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Is It Time To End the Salt Wars?

 

It is according to a July article in Scientific American magazine.

Despite all the brouhaha, admonitions from doctors, and all the magazine articles the research has never shown a definitive link between salt intake and high blood pressure and heart disease, and any link researchers did find was tenuous at best according to this article.

Not only is there no definitive link, lowering our salt intake may not be healthy for us. It may actually harm us. There was a recent study in Europe that showed the less salt intake the greater the risk of heart disease.

This study and previous studies are briefly examined in the article. The article also states that there are great variations in how individuals respond to salt, so that a one-size-fits-all policy is not really possible.

Another study the article cites found: “……..the number of people who experience drops in blood pressure after eating high-salt diets almost equals the number who experience blood pressure spikes; many stay exactly the same.”

And here is the one I never knew and  this just BLEW MY MIND:  “And low-salt diets could have side effects: when salt intake is cut, the body responds by releasing renin and aldosterone, an enzyme and a hormone, respectively, that increase blood pressure.” [Emphasis mine.]

This is a very short and easy to read article and is worth a read.

After reading this article I am going to begin salting my pasta water again!!!!!!!

Featured Recipe    Garlic Braised Brothy Escarole

The best thing about today’s recipe is how super simple, quick and easy it is to make. The next best thing about this recipe is how delicious it is. The third best thing about this recipe is how inexpensive it is. It comes in at less than $1.00 per person.

1-2-3. 888  a-b-c. 999   It is that simple.

This recipe is from the Two Dudes, One Pan cookbook. This cookbook is filled with quick and easy recipes that can essentially be made with one pan.

What’s not to love about that in our super fast paced busy lives?

One Recipe, Two Different Dishes

Essentially this is a side dish for a meat entrée. However, the authors tell us that by adding some cooked pasta and white beans to the finished dish we have a meal-in-one-dish. And that is what I did today. I made the entrée.

The recipe as written is for 6, and I give you the ingredients and cost out for 6 people. However, since it is just me I am cooking for today I halved the recipe and that is what the pictures illustrate. It does not change the process one iota.

I make one change to this recipe. The Two Dudes add water to the dish to cook the Escarole. I use chicken broth instead. The chicken broth just adds a bit more flavor to the dish. If you are a vegetarian you could add vegetable broth instead.

Escarole is a mild, not bitter, leafy green.

It is often mislabeled in grocery stores. In fact, many vegetables are mislabeled in stores. But that is another story all together.

So that you will know what to look for I am linking to a website with a great picture of what Escarole looks like. Sometimes the middle is not as yellow as in this picture. But other than that, it is right on.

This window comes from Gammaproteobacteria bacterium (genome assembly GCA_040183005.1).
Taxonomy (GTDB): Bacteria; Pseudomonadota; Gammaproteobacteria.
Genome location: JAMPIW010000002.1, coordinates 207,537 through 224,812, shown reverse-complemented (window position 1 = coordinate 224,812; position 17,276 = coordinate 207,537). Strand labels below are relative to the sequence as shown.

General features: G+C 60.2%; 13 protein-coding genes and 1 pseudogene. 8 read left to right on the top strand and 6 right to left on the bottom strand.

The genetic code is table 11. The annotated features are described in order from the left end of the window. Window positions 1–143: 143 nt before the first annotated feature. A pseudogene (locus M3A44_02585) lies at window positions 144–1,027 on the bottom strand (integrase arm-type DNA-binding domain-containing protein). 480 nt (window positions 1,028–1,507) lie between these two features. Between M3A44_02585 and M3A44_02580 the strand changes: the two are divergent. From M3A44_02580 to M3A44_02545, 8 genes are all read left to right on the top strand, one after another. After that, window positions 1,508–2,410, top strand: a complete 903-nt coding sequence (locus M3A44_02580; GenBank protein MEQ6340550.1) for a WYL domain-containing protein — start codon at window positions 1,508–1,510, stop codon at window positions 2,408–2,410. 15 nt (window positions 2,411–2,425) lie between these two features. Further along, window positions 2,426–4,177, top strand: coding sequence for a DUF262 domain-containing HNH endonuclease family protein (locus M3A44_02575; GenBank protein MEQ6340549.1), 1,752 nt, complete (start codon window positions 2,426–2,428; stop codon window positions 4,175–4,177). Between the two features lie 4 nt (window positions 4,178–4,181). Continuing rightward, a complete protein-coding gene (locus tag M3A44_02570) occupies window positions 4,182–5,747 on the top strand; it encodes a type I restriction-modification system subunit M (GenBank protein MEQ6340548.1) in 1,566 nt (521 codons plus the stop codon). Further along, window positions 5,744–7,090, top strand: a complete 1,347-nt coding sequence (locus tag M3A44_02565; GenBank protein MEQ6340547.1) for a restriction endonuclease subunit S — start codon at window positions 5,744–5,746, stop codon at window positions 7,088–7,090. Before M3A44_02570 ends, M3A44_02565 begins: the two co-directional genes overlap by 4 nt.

The picture comes from culinate.com : Discovering Winter Greens.

This is what you will need for 6 people:

1 tablespoon olive oil

6 garlic cloves

2 large or 3 small heads Escarole

3 tablespoons unsalted butter

1½ teaspoons Kosher salt

You will also need:

1½ cups water or chicken broth

Optional for a One-Pot Meal

1 can white beans

Cooked pasta

Here is what you do:

Cook the pasta first. Drain and set aside. I only cook the pasta about half-way through as the pasta will finish cooking in the finished escarole pot.

Wash the escarole. Let dry.

Cut the bottoms from the escarole.

Then slice the escarole crosswise into 1-inch strips. I pile it up in a dish.

Thinly slice the garlic.

At this point I also line everything up. This recipe takes so little time to cook that I need everything right there next to the stove so I can move lickety-split. The pasta is in the sink next to all of this,  draining.

Heat the oil in a Dutch oven over medium high heat.

When the oil is hot add the garlic and cook until fragrant, stirring about 1 minute.

Stir in the Escarole and cook until slightly wilted, about 1 minute. When cooking, escarole is like spinach. It looks like a lot goes in the pot. But it cooks down quickly.

After about 1 minute:

Add the water, or chicken broth, or vegetable broth, which ever you are using.

Bring to a simmer, and cook until the escarole is tender, about 7-9 minutes. Add the butter and salt and, once the butter has melted, serve as a side dish.

Or
to make an entrée one-pot-meal

Add 1 can of white beans drained and the cooked pasta to the dish.

Stir and heat through.

Serve and enjoy!

 Bon appétit!!!

 Cost

1 tablespoon olive oil              $0.24

6 garlic cloves                        $0.24

2 or 3 heads Escarole             $3.24

3 tablespoons butter               $0.27

1½ teaspoons salt                  $0.01

1 can white beans                  $0.99

Cooked pasta                         $0.45

Total Cost for a full meal = $5.44
Cost per person = $0.91

Quote of the Day

Challenges are what make life interesting; overcoming them is what makes life meaningful.

Joshua J. Marine

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